Coaching in the Law Firm Setting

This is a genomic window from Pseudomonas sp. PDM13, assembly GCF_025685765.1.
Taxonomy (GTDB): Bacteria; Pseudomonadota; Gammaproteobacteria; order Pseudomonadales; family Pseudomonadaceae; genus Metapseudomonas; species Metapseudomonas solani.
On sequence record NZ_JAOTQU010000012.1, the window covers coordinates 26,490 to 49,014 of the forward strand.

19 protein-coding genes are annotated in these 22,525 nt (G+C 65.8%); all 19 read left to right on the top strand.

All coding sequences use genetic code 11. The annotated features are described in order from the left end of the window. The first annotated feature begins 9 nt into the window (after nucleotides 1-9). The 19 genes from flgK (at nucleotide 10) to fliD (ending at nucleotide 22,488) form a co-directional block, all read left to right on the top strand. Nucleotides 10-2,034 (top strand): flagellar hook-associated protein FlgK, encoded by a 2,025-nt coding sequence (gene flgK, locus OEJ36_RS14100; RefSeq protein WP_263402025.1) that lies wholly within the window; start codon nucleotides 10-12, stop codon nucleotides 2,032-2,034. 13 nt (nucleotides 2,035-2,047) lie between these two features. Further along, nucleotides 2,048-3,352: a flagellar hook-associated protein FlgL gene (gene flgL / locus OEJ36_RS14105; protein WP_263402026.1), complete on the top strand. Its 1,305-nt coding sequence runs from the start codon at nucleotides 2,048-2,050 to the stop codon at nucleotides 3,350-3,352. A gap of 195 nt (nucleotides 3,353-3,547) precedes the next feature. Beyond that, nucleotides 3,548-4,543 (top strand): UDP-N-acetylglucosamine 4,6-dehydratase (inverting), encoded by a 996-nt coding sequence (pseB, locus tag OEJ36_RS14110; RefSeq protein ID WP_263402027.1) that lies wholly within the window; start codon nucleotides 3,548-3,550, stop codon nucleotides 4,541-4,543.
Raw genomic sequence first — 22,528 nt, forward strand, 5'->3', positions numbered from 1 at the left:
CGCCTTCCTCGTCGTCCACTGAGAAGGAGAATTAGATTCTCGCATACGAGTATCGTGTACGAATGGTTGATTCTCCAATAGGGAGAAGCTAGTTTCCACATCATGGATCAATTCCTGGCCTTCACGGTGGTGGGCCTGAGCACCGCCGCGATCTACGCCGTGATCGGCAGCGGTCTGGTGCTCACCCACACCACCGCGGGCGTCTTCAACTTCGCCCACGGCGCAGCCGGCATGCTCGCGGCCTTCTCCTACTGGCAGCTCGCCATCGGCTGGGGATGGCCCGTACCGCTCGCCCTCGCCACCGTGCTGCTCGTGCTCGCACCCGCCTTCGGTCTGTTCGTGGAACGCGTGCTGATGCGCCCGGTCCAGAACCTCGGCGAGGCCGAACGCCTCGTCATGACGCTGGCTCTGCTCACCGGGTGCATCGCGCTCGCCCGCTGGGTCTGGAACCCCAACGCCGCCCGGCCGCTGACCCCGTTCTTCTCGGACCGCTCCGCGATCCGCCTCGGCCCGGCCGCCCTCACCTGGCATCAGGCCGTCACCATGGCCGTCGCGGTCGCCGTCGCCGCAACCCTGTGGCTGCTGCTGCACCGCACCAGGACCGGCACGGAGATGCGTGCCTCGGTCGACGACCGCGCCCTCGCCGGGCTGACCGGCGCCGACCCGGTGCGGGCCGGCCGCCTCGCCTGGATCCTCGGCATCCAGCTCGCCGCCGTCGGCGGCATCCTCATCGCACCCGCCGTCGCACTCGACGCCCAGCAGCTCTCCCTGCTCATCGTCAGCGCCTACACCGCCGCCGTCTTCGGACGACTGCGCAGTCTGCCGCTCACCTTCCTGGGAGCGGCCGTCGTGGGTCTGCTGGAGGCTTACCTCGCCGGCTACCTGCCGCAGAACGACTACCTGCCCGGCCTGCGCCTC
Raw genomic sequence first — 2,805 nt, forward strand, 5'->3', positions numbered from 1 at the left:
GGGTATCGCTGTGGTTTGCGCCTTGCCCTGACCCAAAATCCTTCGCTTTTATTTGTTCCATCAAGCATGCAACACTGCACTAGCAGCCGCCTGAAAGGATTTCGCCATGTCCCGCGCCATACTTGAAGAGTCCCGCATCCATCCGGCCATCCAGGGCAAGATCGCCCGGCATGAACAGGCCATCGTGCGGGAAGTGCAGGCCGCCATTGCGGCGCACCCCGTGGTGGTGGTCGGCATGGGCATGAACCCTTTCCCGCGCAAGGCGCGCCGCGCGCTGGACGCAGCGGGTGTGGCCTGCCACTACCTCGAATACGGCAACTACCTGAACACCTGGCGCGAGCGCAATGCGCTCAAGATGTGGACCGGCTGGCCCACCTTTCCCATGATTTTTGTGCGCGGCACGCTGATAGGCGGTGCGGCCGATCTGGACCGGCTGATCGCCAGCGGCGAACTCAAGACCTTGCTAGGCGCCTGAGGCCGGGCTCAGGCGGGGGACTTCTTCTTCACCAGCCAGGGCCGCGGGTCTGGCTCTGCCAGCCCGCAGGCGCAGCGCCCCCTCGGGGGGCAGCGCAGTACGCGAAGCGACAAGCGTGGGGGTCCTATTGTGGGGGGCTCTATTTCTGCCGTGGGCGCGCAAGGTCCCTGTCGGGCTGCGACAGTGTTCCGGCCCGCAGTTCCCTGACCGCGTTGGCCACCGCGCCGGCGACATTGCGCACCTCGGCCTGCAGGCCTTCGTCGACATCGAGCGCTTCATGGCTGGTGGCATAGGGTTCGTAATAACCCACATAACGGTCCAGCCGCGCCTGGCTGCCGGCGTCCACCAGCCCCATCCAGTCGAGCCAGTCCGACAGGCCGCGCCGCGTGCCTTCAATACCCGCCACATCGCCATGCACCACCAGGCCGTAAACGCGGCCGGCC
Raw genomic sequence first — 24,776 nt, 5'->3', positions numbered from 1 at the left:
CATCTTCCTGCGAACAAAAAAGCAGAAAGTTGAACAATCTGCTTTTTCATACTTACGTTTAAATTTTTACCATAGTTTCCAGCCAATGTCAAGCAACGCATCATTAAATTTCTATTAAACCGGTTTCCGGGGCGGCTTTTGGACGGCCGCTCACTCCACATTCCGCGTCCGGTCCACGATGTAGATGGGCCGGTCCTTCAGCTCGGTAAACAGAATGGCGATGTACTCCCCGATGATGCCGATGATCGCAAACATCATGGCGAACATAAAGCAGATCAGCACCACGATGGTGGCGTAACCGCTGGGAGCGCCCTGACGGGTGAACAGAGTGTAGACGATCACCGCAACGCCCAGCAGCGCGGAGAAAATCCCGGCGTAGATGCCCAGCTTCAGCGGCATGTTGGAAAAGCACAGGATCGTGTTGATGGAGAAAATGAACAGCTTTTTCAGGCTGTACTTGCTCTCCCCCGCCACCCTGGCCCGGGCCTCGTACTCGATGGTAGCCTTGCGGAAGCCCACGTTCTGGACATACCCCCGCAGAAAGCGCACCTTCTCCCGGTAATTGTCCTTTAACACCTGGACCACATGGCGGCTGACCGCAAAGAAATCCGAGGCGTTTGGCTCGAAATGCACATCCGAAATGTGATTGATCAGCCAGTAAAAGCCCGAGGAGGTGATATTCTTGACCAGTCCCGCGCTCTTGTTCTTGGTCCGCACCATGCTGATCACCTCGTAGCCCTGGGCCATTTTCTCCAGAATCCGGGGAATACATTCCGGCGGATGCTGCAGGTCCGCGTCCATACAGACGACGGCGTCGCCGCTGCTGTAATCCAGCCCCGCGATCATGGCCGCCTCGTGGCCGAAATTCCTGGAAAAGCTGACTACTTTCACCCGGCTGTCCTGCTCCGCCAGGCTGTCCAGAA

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In this article, I attempted to track the learning theory supporting coaching as a professional development tool back to Socrates, since he was known as the earliest advocate of 'learning through questioning and feedback.' We then took a quantum leap past educational psychologists John Dewey and Kurt Lewin to David Kolb and Donald A. Schön, in the mid-1980's, who expanded the learning theory to suggest that professional education should be centered on learning by doing and developing the ability for continued learning and problem solving throughout the professional career--'reflection-in-action.' Coaching appears to offer a win-win solution to help businesses become more competitive as well as a way of helping individuals reach their potential. Coaching is a one-to-one interactive relationship that creates a trusting and collaborative environment in which personal development and performance improvement occur. Research indicates that employees' job performance is a function of their ability, their motivation to engage with their work, and the opportunity to deploy their ideas, abilities and knowledge effectively. Mentoring is a process in which more experienced individuals are involved in a one-on-one relationship that provides individuals with an opportunity to reflect, learn, and develop. Many organizations couple coaching and mentoring together as part of the same process.

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